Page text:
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From Plains to Pockets: The Journey of the Buffalo Nickel

The Buffalo Nickel, also known as the Indian Head Nickel, is one of America’s most iconic coins. Minted from 1913 to 1938, it showcases the rich cultural heritage of Native Americans and the majestic buffalo. This article explores the Buffalo Nickel’s history, design, production, and its significance to collectors and the public.

The Birth of the Buffalo Nickel

The Need for a New Design

In the early 20th century, American coins were due for a redesign. The Liberty Head Nickel had been in circulation since 1883 and was considered outdated. President William Howard Taft authorized a redesign in 1911, and the task was given to sculptor James Earle Fraser, a former student of Augustus Saint-Gaudens, a famous sculptor.

Buffalo Nickel

James Earle Fraser’s Vision

James Earle Fraser aimed to create a design that captured the American West’s spirit. He chose two iconic symbols: a Native American and a buffalo. Fraser’s design honored the Native American tribes and the wildlife integral to America’s frontier history. Growing up on the American frontier, Fraser had a deep appreciation for Native American culture and the American bison.

The Design of the Buffalo Nickel

The Obverse: A Proud Native American

The obverse (front) of the Buffalo Nickel features a composite portrait of three Native American chiefs: Iron Tail of the Sioux, Two Moons of the Cheyenne, and Big Tree of the Kiowa. Fraser combined their features to create a powerful and dignified representation of a Native American. The word “LIBERTY” is inscribed to the right of the profile, and the year of minting is located at the bottom.


The Reverse: The Mighty Buffalo

The reverse (back) of the coin showcases an American bison, often called a buffalo. Fraser modeled the buffalo after Black Diamond, a famous buffalo at the Bronx Zoo. The animal is depicted standing on a mound, with the words “UNITED STATES OF AMERICA” and “E PLURIBUS UNUM” inscribed above it. The denomination “FIVE CENTS” is found at the bottom of the coin.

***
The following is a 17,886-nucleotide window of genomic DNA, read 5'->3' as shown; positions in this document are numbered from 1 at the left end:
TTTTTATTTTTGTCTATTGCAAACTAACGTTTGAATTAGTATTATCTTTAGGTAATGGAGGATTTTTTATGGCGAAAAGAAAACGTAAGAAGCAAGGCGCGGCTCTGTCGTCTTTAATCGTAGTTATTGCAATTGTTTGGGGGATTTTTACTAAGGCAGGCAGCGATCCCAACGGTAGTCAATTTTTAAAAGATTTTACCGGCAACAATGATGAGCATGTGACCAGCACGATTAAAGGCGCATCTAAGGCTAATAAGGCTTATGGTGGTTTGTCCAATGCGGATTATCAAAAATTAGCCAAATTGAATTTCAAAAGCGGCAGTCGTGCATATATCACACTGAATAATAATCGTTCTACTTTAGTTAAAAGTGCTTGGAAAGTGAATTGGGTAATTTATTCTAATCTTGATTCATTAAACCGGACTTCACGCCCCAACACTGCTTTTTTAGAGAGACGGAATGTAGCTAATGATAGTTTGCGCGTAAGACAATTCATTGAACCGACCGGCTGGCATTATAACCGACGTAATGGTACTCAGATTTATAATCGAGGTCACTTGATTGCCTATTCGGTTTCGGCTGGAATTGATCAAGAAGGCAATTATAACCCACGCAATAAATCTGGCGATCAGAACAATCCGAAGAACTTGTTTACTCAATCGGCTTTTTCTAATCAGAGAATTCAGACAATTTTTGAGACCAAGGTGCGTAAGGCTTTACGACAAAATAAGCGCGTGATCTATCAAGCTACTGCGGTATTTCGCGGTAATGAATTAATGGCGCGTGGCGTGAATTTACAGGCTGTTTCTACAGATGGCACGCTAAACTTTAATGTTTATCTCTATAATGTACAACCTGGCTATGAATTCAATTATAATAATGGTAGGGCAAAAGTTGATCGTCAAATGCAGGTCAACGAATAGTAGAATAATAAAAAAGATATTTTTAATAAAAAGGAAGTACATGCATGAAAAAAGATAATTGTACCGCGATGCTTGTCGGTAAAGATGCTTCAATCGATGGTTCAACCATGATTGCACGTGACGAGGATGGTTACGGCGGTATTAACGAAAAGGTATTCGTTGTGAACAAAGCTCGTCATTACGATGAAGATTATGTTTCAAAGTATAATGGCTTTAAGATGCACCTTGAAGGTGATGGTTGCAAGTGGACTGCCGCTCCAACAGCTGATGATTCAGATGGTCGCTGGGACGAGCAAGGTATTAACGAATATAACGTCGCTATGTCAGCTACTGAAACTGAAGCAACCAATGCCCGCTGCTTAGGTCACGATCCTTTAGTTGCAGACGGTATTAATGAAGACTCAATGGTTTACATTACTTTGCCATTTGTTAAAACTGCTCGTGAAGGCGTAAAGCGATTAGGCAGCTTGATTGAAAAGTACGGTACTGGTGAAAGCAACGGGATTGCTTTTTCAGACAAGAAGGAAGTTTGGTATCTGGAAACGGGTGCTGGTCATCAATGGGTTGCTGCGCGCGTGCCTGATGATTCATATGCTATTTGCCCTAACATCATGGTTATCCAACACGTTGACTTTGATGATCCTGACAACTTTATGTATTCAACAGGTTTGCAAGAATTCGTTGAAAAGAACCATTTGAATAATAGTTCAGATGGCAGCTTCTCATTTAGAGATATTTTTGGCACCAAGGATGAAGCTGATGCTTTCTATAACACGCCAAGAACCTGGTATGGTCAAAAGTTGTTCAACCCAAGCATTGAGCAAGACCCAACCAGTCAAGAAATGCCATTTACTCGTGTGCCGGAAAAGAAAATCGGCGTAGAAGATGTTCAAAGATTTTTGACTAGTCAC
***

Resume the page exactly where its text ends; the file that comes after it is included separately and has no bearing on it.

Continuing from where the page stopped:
Buffalo Nickel

Production Challenges and Changes

Initial Production Issues

The Buffalo Nickel faced several production challenges from the outset. The high-relief design caused the dies (tools used to stamp the coins) to wear out quickly, leading to frequent die replacements and increased production costs. Additionally, the mound on which the buffalo stood on the reverse side caused issues with striking the coins evenly.


Design Modifications

In 1913, shortly after production began, the design was modified to address these issues. The mound was replaced with a straight line to facilitate more consistent striking. Despite these changes, the Buffalo Nickel remained difficult to produce, and the dies continued to wear out quickly.

Collecting Buffalo Nickels

Key Dates and Mint Marks

Buffalo Nickels were minted at three different locations: Philadelphia (no mint mark), Denver (D), and San Francisco (S). Certain dates and mint mark combinations are particularly sought after by collectors. Some key dates include the 1913-S Type 2, the 1918/7-D overdate, and the 1937-D “three-legged” buffalo variety.


Grading and Value